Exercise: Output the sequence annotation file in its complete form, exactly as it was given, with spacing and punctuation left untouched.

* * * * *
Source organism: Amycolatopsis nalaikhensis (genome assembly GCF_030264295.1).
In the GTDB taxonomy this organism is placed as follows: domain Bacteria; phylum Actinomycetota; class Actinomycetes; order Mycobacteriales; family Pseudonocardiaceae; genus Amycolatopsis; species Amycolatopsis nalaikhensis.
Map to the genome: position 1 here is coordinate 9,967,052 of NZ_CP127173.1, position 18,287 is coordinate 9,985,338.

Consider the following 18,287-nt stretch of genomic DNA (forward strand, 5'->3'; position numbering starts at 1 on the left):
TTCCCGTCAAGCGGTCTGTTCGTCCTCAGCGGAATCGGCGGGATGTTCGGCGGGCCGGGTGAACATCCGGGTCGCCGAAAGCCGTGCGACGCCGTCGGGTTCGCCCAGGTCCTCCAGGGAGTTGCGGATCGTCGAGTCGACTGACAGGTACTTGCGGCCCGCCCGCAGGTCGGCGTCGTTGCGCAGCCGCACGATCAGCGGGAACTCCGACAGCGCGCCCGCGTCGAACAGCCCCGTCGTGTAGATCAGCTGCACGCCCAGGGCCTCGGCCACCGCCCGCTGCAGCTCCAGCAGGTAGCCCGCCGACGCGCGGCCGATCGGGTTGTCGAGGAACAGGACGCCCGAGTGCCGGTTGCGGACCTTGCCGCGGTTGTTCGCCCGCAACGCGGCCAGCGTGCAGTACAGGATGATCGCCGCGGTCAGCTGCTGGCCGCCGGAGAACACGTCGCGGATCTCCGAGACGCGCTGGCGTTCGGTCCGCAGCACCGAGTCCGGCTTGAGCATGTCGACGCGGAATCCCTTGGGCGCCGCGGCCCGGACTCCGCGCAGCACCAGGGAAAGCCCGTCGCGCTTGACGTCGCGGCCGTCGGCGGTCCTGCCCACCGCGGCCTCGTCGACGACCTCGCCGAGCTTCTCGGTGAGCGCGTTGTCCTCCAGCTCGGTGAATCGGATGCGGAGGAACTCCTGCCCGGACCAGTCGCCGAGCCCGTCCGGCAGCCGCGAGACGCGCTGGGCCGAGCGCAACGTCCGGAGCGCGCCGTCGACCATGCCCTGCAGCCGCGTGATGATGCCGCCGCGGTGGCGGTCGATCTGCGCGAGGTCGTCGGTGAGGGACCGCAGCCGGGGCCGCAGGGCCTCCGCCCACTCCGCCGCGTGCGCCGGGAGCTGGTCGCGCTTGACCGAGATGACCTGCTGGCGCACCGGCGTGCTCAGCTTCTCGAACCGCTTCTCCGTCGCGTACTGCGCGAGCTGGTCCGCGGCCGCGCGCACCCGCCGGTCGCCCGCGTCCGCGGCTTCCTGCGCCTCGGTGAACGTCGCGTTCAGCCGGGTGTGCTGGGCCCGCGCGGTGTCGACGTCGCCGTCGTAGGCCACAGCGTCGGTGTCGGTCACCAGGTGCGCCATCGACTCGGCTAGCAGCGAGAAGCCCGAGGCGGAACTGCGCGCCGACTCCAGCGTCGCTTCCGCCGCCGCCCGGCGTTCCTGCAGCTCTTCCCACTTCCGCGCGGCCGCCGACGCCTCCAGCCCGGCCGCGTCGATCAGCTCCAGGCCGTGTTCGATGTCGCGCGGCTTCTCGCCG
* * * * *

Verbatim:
Source organism: Amycolatopsis nalaikhensis (genome assembly GCF_030264295.1).
In the GTDB taxonomy this organism is placed as follows: domain Bacteria; phylum Actinomycetota; class Actinomycetes; order Mycobacteriales; family Pseudonocardiaceae; genus Amycolatopsis; species Amycolatopsis nalaikhensis.
Map to the genome: position 1 here is coordinate 9,967,052 of NZ_CP127173.1, position 18,287 is coordinate 9,985,338.

Consider the following 18,287-nt stretch of genomic DNA (forward strand, 5'->3'; position numbering starts at 1 on the left):
TTCCCGTCAAGCGGTCTGTTCGTCCTCAGCGGAATCGGCGGGATGTTCGGCGGGCCGGGTGAACATCCGGGTCGCCGAAAGCCGTGCGACGCCGTCGGGTTCGCCCAGGTCCTCCAGGGAGTTGCGGATCGTCGAGTCGACTGACAGGTACTTGCGGCCCGCCCGCAGGTCGGCGTCGTTGCGCAGCCGCACGATCAGCGGGAACTCCGACAGCGCGCCCGCGTCGAACAGCCCCGTCGTGTAGATCAGCTGCACGCCCAGGGCCTCGGCCACCGCCCGCTGCAGCTCCAGCAGGTAGCCCGCCGACGCGCGGCCGATCGGGTTGTCGAGGAACAGGACGCCCGAGTGCCGGTTGCGGACCTTGCCGCGGTTGTTCGCCCGCAACGCGGCCAGCGTGCAGTACAGGATGATCGCCGCGGTCAGCTGCTGGCCGCCGGAGAACACGTCGCGGATCTCCGAGACGCGCTGGCGTTCGGTCCGCAGCACCGAGTCCGGCTTGAGCATGTCGACGCGGAATCCCTTGGGCGCCGCGGCCCGGACTCCGCGCAGCACCAGGGAAAGCCCGTCGCGCTTGACGTCGCGGCCGTCGGCGGTCCTGCCCACCGCGGCCTCGTCGACGACCTCGCCGAGCTTCTCGGTGAGCGCGTTGTCCTCCAGCTCGGTGAATCGGATGCGGAGGAACTCCTGCCCGGACCAGTCGCCGAGCCCGTCCGGCAGCCGCGAGACGCGCTGGGCCGAGCGCAACGTCCGGAGCGCGCCGTCGACCATGCCCTGCAGCCGCGTGATGATGCCGCCGCGGTGGCGGTCGATCTGCGCGAGGTCGTCGGTGAGGGACCGCAGCCGGGGCCGCAGGGCCTCCGCCCACTCCGCCGCGTGCGCCGGGAGCTGGTCGCGCTTGACCGAGATGACCTGCTGGCGCACCGGCGTGCTCAGCTTCTCGAACCGCTTCTCCGTCGCGTACTGCGCGAGCTGGTCCGCGGCCGCGCGCACCCGCCGGTCGCCCGCGTCCGCGGCTTCCTGCGCCTCGGTGAACGTCGCGTTCAGCCGGGTGTGCTGGGCCCGCGCGGTGTCGACGTCGCCGTCGTAGGCCACAGCGTCGGTGTCGGTCACCAGGTGCGCCATCGACTCGGCTAGCAGCGAGAAGCCCGAGGCGGAACTGCGCGCCGACTCCAGCGTCGCTTCCGCCGCCGCCCGGCGTTCCTGCAGCTCTTCCCACTTCCGCGCGGCCGCCGACGCCTCCAGCCCGGCCGCGTCGATCAGCTCCAGGCCGTGTTCGATGTCGCGCGGCTTCTCGCCG